Star-studded D.C. tribute concert to celebrate Joni Mitchell


WASHINGTON – Alberta-born songstress Joni Mitchell headed up a procession of musical luminaries past and present Wednesday at a gala celebration of her latest lifetime achievement: the Library of Congress Gershwin Prize for Popular Song.

A roster of performers including Marcus Mumford, Annie Lennox, Cyndi Lauper and Brandi Carlile lit up the stage in tribute to Mitchell at DAR Constitution Hall, a historic venue just down the street from the White House.

Mitchell, 79, is the first Canadian and only the third woman to collect the prestigious accolade since it was established in 2007. But a ruptured brain aneurysm in 2015 had many doubting she would ever perform again.

She’s been proving them wrong ever since.

“My God, it’s overwhelming,” Mitchell, 79, said after climbing to the stage with the help of a handler and a cane to accept the award, alongside an assortment of members of Congress.

“It has been such a gift and so exciting to see all of these musicians that I admire performing my songs.”

With that, she performed the Gershwin classic “Summertime,” her voice strong and pitch-perfect, even as she leaned on a piano for support. She even lingered for a closing encore — “The Circle Game” — alongside all of the night’s performers.

Behind her, the stage was decorated with 12 enormous paintings framed by spotlights, all of them Mitchell’s own work, including a number of self-portraits.

Before taking the stage, Mitchell spent the night seated in the front row, a picture of musical royalty in her flowing green velvet gown, ever-present sunglasses and glittering gold beret atop familiar blond tresses.

Mumford kicked off the proceedings with “Carey,” from the seminal 1971 album “Blue,” long a fixture on all-time best-album lists all over the world.

“Tonight it’s all about Joni,” Mumford said by way of introduction. “Joni, it has been one of the great privileges of my life to get to play in your band, to play songs at your house. I love you very much.”

Mitchell grinned, tapped her cane and mouthed the lyrics as Mumford performed, a routine she performed repeatedly throughout the night.

Lennox took over from Mumford with “Both Sides, Now,” from the sophomore 1969 effort “Clouds.” Her soaring, gut-punch vocals brought the house down with what was only the first of several thunderous standing ovations.

A handler helped Mitchell to her feet to join in each one.

She greeted Angelique Kidjo, the four-time Grammy winner from the West African country of Benin, with a warm hug after her rousing version of “Help Me.”

One musical highlight arrived midway through the set: Carlile, Kidjo, Lauper and Lennox teamed up with New Orleans jazz singer Ledisi and indie popsters Lucius for the iconic Mitchell masterpiece “Big Yellow Taxi.”

During the song, the crowd jumped to its feet and sang along, including Kirsten Hillman, Canada’s ambassador to the U.S., one of countless dignitaries and U.S. lawmakers in the audience.

Amid the fray, all of the performers went down to serenade Mitchell in the front row, with Carlile handing over her mic to let the guest of honour deliver the final part of her signature line: “They paved paradise/Put up a parking lot.”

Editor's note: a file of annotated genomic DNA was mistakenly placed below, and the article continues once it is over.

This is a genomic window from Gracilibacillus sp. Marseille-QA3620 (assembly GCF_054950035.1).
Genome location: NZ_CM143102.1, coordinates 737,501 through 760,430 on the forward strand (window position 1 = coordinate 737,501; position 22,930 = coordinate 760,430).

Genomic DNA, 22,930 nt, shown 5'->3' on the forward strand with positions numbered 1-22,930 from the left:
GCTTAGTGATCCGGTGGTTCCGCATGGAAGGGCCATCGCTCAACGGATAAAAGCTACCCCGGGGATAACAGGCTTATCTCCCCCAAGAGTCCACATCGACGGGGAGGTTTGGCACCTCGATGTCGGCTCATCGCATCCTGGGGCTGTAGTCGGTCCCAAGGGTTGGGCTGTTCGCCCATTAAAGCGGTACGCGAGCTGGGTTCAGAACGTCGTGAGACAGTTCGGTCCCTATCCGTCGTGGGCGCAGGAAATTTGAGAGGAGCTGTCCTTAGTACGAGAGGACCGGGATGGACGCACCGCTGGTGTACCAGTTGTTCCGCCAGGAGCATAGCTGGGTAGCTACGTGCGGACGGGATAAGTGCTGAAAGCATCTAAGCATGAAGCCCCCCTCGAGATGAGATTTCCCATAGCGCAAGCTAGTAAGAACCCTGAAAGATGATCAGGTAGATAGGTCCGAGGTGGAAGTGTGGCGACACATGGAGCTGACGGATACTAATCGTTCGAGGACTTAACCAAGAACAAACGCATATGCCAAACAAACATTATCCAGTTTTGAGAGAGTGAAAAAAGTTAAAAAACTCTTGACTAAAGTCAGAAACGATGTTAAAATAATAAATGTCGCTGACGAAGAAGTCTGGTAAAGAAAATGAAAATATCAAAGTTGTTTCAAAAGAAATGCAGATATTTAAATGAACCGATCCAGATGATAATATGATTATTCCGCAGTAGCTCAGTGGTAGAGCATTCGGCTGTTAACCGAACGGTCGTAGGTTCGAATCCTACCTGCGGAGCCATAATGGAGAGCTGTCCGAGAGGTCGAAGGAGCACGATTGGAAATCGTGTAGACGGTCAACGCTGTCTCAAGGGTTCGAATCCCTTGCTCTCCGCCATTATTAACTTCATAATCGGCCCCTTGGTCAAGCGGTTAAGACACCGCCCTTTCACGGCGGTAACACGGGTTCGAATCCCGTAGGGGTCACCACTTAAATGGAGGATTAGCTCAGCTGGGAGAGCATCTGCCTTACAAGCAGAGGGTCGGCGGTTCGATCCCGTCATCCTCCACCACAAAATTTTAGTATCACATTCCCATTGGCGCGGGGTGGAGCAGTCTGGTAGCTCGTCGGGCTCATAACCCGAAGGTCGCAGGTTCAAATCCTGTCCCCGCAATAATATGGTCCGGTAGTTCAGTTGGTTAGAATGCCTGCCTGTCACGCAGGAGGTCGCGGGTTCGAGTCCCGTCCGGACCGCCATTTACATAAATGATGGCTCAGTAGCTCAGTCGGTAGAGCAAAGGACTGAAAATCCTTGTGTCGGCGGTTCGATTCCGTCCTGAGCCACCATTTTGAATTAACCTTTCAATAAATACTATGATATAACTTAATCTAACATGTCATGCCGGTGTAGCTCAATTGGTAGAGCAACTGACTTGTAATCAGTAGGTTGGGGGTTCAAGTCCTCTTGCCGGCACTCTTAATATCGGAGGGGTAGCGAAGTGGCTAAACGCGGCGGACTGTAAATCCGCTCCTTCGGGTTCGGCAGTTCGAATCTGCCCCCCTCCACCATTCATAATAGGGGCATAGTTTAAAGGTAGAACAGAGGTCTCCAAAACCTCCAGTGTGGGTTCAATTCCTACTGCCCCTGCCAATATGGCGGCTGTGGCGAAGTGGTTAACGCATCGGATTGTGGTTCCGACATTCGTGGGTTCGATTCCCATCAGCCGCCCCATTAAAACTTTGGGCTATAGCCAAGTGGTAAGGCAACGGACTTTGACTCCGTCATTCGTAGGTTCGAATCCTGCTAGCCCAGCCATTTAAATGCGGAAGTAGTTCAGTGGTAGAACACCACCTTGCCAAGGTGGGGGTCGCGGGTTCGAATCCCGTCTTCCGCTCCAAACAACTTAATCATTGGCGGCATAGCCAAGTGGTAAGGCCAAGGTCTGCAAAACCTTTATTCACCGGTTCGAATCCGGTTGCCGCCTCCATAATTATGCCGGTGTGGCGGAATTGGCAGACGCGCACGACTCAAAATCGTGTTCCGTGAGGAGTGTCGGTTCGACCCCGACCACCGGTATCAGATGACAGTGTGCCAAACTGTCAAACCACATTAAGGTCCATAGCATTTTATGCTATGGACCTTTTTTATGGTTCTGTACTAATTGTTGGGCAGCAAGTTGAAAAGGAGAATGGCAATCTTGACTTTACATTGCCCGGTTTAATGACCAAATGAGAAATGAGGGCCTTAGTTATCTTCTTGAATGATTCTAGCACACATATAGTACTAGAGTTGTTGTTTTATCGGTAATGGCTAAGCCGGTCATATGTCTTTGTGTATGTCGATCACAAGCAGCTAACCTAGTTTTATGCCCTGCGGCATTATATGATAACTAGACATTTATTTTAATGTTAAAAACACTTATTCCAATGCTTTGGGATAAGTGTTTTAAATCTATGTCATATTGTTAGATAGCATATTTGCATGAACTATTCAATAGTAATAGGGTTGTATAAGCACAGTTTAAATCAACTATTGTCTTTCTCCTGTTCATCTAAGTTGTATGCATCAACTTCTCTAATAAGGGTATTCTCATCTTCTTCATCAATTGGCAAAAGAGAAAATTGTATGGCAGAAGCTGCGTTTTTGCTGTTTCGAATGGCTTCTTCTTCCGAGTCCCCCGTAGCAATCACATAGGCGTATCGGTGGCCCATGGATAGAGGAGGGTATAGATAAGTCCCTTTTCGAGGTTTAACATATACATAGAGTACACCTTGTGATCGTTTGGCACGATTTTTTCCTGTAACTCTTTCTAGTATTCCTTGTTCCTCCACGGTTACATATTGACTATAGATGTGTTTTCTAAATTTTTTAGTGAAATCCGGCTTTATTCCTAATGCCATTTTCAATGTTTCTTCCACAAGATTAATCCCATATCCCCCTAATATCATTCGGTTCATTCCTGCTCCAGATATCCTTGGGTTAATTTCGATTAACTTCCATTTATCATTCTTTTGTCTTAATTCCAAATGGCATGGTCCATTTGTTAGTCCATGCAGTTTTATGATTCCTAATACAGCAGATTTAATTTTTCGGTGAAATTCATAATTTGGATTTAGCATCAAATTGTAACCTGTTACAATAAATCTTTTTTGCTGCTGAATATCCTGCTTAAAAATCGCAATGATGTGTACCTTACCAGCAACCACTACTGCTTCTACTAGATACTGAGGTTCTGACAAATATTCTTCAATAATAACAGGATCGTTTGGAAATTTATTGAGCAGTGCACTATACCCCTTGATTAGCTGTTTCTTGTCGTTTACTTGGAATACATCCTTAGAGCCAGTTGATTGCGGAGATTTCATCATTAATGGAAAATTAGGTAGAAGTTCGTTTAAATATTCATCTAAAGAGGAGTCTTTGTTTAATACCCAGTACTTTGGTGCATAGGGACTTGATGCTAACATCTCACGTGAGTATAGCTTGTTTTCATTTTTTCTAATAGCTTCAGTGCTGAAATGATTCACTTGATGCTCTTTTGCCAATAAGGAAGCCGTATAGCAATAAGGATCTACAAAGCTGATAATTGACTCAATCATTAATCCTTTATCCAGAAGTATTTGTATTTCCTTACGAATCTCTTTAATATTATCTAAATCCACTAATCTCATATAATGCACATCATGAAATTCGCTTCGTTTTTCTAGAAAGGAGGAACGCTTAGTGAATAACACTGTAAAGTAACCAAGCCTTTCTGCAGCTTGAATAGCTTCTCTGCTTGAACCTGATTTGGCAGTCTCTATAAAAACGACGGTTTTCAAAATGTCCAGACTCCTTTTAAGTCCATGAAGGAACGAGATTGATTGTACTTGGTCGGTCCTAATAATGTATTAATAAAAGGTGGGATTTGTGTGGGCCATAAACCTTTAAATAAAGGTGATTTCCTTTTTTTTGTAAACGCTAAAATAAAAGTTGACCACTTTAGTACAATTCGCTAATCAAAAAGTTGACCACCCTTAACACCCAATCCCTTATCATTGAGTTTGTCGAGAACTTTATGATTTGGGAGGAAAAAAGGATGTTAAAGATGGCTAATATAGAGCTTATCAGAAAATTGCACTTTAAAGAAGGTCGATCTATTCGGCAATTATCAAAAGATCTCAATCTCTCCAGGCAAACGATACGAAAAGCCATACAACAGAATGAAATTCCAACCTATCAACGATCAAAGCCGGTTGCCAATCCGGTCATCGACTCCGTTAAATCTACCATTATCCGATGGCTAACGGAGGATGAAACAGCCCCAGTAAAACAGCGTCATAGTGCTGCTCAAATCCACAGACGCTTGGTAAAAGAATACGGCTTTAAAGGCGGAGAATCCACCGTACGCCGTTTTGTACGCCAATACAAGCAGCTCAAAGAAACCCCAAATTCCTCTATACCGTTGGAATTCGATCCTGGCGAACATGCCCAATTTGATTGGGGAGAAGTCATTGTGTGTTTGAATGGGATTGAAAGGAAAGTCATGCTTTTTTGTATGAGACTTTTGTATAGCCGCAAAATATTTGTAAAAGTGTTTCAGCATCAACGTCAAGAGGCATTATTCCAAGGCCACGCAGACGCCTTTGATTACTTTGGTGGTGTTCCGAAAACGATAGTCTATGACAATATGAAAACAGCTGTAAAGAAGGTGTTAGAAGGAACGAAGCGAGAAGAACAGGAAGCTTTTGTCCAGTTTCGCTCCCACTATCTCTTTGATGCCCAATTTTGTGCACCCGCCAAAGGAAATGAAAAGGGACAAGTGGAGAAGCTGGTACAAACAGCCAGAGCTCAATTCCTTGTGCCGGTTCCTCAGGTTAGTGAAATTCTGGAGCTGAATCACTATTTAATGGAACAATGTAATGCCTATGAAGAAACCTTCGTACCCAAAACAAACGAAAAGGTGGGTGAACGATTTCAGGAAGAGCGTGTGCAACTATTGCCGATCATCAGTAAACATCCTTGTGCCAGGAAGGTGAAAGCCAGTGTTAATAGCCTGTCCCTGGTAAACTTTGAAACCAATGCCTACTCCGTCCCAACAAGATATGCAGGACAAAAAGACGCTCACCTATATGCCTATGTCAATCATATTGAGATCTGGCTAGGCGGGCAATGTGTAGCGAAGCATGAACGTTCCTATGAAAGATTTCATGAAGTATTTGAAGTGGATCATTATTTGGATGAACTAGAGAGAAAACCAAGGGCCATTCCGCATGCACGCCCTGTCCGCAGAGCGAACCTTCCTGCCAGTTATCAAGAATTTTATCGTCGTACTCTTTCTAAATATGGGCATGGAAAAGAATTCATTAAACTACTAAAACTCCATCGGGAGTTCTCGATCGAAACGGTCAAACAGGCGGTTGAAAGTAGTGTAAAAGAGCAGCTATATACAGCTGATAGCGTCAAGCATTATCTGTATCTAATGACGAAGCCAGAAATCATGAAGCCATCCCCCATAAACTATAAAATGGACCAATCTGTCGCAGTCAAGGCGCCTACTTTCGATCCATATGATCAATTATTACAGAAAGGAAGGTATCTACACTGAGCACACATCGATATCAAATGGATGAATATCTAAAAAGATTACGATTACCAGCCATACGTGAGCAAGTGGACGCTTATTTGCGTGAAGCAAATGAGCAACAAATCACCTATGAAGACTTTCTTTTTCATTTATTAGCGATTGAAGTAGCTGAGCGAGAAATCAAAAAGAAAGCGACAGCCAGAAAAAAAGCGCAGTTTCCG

Before the show, Graham Nash, one of Mitchell’s former beaus, was asked which was his favourite Mitchell song: “The one I’m performing,” he said matter-of-factly. That turned out to be “A Case of You,” which he introduced with fond memories of meeting Mitchell in Ottawa in 1968.

“As you know, she suffered a brain aneurysm a few years ago,” Nash said from the stage. “But resilience is the right word for Joni.”

Before the show another former love interest, James Taylor, said simply: “She’s a national treasure.”

Wednesday was just the latest star turn for the resurgent singer-songwriter, who wowed fans last summer with a surprise set alongside Carlile at the Newport Folk Festival, her first full-length public performance in more than 20 years.

That appearance rekindled her love for playing live music, culminating in plans for a sequel of sorts — Carlile has billed it as “Joni Jam 2” — this June at the Gorge Amphitheatre, an outdoor venue two hours east of Seattle.

She also attended in person in December 2021 when she was publicly feted at the Kennedy Center Honors in Washington, D.C.

Other stars on Wednesday’s bill included fellow Canadian Diana Krall and the legendary jazz pianist Herbie Hancock.

As a Gershwin prizewinner, Mitchell joins a select group of legendary singer-songwriters including Paul McCartney, Billy Joel, Stevie Wonder and Carole King. Video tributes to Mitchell from previous honourees were interspersed throughout the night.

Honourees are selected by the Library of Congress in consultation with previous recipients as well as outside experts, with artistic merit, achievements, musical influence and impact on audiences as the main criteria.

On Thursday, in keeping with long-standing tradition, Mitchell will sit down for an hour-long conversation with Librarian of Congress Carla Hayden in the library’s cavernous Great Hall inside the Thomas Jefferson Building.

A taped broadcast of the Gershwin tribute concert is scheduled to air March 31 on PBS.

This report by The Canadian Press was first published March 1, 2023.


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